A CONCERN TO UNDERSTAND THE POSSIBILITIES AND LIMITS of human freedom is as old as philosophy. Yet the question whether and in what sense human beings are free agents still provokes heated debate. Even a century ago, as William James began his discussion of the issue, he wondered, with some bemusement, whether there could possibly be any “juice” left in it! Happily, he concluded that there was still more to be said, but his eloquent defense of free will failed to (...) convince; it became just another chapter in the ongoing and seemingly endless dispute. In the years since, many additional essays and books have been written, covering every aspect and espousing every possible view of the matter. The deep disagreements continue. It is this very phenomenon, the remarkable persistence—and resistance—of the problem of freedom, upon which I wish to reflect. Why is it that after such a long history the same vigorous differences endure? Is it more than mere philosophical partisanship that keeps the discussants talking past one another? I believe that there is more to it. I suspect, much as Kant thought, that there is here a sort of antinomy in which valid but seemingly incompatible intuitions are expressed over and over again. Perhaps by considering this possibility we can, even now, squeeze out a bit more juice. (shrink)
PHILOSOPHY of nature is not currently considered standard fare in philosophy. Rather than the title of an area of inquiry, it has become the name of an isolated historical phenomenon—the Naturphilosophie of Schelling, Goethe, and Hegel, or a label for some school doctrine—the continuing tradition built upon the first books of Aristotle’s Physics or the newer one rooted in Whitehead’s Process and Reality. Philosophers do not typically see these systems of thought in terms of a common problematic, certainly not one (...) which is presently viable or important. (shrink)
In this thorough compendium, nineteen accomplished scholars explore, in some manner the values they find inherent in the world, their nature, and revelence through the thought of Frederick Ferré. These essays, informed by the insights of Ferré and coming from manifold perspectives—ethics, philosophy, theology, and environmental studies, advance an ambitious challenge to current intellectual and scholarly fashions.
In this thorough compendium, nineteen accomplished scholars explore, in some manner the values they find inherent in the world, their nature, and revelence through the thought of Frederick FerrZ. These essays, informed by the insights of FerrZ and coming from manifold perspectives—ethics, philosophy, theology, and environmental studies, advance an ambitious challenge to current intellectual and scholarly fashions.
This is a beautifully clear, detailed, and compelling revision of the received histories of late eighteenth and nineteenth-century German psychology and philosophy of mind. It focuses on the seemingly constant tension between what Hatfield calls normativism and naturalism. Participants in this story are often both philosophers and psychologists, in a mix in which it is difficult to see the differences. Hatfield presents us with the formative history of our present, uneasy distinction between "philosophical" and "psychological" approaches to the mind.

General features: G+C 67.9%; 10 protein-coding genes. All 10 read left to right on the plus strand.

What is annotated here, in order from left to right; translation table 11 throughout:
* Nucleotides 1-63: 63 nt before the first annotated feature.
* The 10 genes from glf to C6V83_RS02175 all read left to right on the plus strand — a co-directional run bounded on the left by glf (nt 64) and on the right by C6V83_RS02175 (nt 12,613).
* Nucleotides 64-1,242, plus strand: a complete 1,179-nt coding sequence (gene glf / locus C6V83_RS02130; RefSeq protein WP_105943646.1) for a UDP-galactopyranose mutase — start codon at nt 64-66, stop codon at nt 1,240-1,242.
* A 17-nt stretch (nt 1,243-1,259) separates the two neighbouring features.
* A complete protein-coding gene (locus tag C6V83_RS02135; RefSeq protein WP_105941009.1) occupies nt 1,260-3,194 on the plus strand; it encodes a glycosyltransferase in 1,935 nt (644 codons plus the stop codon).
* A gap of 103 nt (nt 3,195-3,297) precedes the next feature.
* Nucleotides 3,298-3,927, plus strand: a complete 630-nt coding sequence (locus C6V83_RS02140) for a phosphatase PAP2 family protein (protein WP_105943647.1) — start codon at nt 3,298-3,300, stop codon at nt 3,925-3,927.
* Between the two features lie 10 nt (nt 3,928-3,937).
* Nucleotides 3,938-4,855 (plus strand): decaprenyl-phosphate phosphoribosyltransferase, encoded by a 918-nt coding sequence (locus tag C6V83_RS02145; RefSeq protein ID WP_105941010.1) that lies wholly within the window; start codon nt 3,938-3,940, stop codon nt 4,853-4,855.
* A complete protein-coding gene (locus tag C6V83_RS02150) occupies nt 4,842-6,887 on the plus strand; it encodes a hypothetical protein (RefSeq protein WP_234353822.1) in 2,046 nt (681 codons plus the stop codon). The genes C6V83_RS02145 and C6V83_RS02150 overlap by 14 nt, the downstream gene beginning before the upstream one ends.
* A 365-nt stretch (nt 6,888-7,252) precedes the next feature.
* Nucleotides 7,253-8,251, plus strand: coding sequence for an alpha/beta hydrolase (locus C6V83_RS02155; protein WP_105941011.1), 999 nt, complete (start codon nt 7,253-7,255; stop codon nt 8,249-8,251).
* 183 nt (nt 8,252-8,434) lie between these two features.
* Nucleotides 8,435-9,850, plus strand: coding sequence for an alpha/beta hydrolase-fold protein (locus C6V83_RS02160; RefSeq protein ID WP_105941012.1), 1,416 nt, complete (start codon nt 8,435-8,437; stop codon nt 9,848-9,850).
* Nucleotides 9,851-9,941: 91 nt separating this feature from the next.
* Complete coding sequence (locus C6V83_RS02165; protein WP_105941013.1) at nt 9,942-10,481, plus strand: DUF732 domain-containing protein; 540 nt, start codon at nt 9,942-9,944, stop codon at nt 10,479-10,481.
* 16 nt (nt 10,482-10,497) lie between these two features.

Marjorie Grene's work expresses the conviction that what is called "the new philosophy of science" will not become viable until it is rooted in an understanding of the knower and the known which breaks with the familiar Cartesian dualisms. In order to provide this understanding, she has sought to restore central significance to the phenomenon of life -- to the distinctive ways in which animals, including human beings, perceive and act in their worlds. It is argued that her fundamental premise (...) is that humans, as living beings, bring a shared experience of the world with them into scientific activity. On this basis, she is able to show how scientific objectivity may be seen as a form of pre-scientific exploration and how the scientifically known world may be seen as the pre-scientific life-world interpreted and enriched in scientific terms. (shrink)
Despite Platonism's unquestioned claim to being one of the most influential movements in the history of philosophy, for a long time the conventional wisdom was that Platonists of late antiquity, or Neoplatonists, were so focused on otherworldly metaphysics that they simply neglected any serious study of the sensible world, which after all is 'merely' an image of the intelligible world. Only recently has this conventional wisdom begun to be dispelled. In fact, it is precisely because these thinkers did see the (...) sensible world as an image of the intelligible world that they devoted so much time and energy to understanding its inner workings. Thus we find Neoplatonists writing on embryology, physiology, meteorology, and astronomy, among other subjects.Neoplatonism and the Philosophy of Nature collects essays by leading international scholars in the field which shed new light on how the Neoplatonists sought to understand and explain nature and natural phenomena. It is thematically divided into two parts, with the first part--The General Metaphysics of Nature--directed at the explication of central Neoplatonic metaphysical doctrines and their relation to the natural world, and the second part--Platonic Approaches to Individual Sciences--showing how these same doctrines play out in individual natural sciences such as elemental physics, geography, and biology. Together these essays show that a serious examination of Neoplatonic natural philosophy has far-reaching consequences for our general understanding of the metaphysics of Platonism as well as for our evaluation of their place in the history of science. (shrink)